12. Amazon is pretty terrible for many other reasons too, of course. They allow people to "self-publish" stuff that is not their IP so long as they claim the work is an 'orphan' (copyfraud); they enable the Kevin Roebucks of the world to publish book-length collections of Wikipedia articles identified as original works by the author/publisher (see also: Emereo publishing); they enable drop-shippers to rip off customers and sellers simultaneously (bookjacking); Kindles are made to be disposable rather than repairable because screw the environment; not to mention effectively being a massive corporate queen by bypassing sales taxes and property taxes, and being horrible employers, at least for the armies of 'pickers' in their warehouses.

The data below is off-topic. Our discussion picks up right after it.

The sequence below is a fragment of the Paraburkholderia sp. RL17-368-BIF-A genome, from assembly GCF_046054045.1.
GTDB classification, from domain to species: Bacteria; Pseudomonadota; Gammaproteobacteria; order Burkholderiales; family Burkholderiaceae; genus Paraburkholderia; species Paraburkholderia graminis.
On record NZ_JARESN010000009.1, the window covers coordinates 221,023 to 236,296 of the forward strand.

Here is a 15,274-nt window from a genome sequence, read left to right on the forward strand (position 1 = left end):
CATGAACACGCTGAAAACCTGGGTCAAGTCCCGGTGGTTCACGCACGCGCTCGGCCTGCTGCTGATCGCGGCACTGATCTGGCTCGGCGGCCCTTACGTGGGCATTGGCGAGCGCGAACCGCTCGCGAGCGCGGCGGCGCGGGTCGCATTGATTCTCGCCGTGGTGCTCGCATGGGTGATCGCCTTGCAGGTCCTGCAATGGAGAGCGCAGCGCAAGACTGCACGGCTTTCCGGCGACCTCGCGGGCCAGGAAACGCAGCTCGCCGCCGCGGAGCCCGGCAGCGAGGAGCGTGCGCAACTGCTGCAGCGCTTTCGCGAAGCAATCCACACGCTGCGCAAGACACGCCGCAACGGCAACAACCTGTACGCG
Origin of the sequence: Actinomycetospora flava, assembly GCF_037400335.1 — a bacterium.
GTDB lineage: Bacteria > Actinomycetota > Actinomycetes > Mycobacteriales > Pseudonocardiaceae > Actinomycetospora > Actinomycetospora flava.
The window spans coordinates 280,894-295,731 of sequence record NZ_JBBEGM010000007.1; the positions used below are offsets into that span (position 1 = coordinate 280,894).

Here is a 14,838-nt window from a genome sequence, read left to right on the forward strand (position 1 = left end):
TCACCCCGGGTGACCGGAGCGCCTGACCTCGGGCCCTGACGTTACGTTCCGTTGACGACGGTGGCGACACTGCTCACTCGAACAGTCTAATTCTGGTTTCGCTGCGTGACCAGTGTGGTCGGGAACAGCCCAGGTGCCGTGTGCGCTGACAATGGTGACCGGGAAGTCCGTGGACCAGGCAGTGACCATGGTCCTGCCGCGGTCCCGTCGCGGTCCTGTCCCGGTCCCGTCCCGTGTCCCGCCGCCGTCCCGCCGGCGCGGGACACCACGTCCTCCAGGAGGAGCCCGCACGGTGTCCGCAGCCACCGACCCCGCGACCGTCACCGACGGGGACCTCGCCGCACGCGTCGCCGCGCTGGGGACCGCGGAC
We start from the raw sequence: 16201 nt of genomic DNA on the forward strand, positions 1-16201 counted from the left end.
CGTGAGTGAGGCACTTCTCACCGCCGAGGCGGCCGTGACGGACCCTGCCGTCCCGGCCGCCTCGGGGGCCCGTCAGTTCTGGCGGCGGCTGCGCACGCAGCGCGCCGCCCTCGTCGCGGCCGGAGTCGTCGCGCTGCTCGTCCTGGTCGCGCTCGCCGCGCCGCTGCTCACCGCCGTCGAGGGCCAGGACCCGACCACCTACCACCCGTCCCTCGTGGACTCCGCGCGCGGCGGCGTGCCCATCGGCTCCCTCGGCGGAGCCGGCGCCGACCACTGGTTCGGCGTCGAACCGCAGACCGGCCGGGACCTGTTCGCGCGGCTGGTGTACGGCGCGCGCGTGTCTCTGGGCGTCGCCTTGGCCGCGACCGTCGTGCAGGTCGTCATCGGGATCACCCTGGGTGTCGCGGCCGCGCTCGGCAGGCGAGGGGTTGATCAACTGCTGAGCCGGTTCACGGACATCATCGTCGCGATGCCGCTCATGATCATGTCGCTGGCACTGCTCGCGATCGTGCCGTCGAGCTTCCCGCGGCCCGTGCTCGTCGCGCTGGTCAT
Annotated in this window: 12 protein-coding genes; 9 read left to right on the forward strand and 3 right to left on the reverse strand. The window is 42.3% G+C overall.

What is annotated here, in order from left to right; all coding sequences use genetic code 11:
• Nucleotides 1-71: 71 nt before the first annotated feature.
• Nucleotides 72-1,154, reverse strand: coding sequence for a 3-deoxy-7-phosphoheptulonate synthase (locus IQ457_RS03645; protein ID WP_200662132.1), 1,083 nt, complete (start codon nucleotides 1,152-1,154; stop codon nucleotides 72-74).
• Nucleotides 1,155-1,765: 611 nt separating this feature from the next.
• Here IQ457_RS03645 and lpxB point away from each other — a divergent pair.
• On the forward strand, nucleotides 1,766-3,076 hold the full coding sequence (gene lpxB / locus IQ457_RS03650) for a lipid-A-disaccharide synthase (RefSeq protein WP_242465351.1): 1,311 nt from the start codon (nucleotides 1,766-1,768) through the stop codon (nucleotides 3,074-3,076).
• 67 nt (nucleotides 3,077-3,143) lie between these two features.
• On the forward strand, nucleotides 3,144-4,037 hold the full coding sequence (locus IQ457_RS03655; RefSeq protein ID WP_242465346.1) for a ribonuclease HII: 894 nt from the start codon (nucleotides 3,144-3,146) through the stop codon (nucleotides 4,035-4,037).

What they do well, they do well enough to satisfy most customers though, and CreateSpace has enabled a lot of people to self-publish, even if they do bully them into offering their work for free or greatly marked down for their promotions, so it's not entirely evil.